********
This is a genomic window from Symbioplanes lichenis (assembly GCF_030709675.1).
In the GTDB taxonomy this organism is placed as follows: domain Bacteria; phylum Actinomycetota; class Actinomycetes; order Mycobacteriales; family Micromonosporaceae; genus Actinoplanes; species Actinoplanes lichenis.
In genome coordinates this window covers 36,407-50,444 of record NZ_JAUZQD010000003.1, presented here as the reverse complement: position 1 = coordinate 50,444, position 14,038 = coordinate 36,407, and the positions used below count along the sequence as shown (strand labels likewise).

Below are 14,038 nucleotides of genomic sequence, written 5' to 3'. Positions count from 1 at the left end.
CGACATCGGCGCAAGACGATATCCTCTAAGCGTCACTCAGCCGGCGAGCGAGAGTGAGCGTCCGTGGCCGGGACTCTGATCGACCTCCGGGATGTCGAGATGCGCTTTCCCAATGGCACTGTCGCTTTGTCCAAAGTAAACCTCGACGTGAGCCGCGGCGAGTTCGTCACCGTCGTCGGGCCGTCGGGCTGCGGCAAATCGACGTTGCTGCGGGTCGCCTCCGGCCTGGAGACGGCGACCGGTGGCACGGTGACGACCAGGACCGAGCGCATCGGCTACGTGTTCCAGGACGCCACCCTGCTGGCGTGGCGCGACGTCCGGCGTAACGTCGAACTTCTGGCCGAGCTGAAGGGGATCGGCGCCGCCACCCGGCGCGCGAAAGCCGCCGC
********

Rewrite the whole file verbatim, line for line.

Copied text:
This is a genomic window from Symbioplanes lichenis (assembly GCF_030709675.1).
In the GTDB taxonomy this organism is placed as follows: domain Bacteria; phylum Actinomycetota; class Actinomycetes; order Mycobacteriales; family Micromonosporaceae; genus Actinoplanes; species Actinoplanes lichenis.
In genome coordinates this window covers 36,407-50,444 of record NZ_JAUZQD010000003.1, presented here as the reverse complement: position 1 = coordinate 50,444, position 14,038 = coordinate 36,407, and the positions used below count along the sequence as shown (strand labels likewise).

Below are 14,038 nucleotides of genomic sequence, written 5' to 3'. Positions count from 1 at the left end.
CGACATCGGCGCAAGACGATATCCTCTAAGCGTCACTCAGCCGGCGAGCGAGAGTGAGCGTCCGTGGCCGGGACTCTGATCGACCTCCGGGATGTCGAGATGCGCTTTCCCAATGGCACTGTCGCTTTGTCCAAAGTAAACCTCGACGTGAGCCGCGGCGAGTTCGTCACCGTCGTCGGGCCGTCGGGCTGCGGCAAATCGACGTTGCTGCGGGTCGCCTCCGGCCTGGAGACGGCGACCGGTGGCACGGTGACGACCAGGACCGAGCGCATCGGCTACGTGTTCCAGGACGCCACCCTGCTGGCGTGGCGCGACGTCCGGCGTAACGTCGAACTTCTGGCCGAGCTGAAGGGGATCGGCGCCGCCACCCGGCGCGCGAAAGCCGCCGC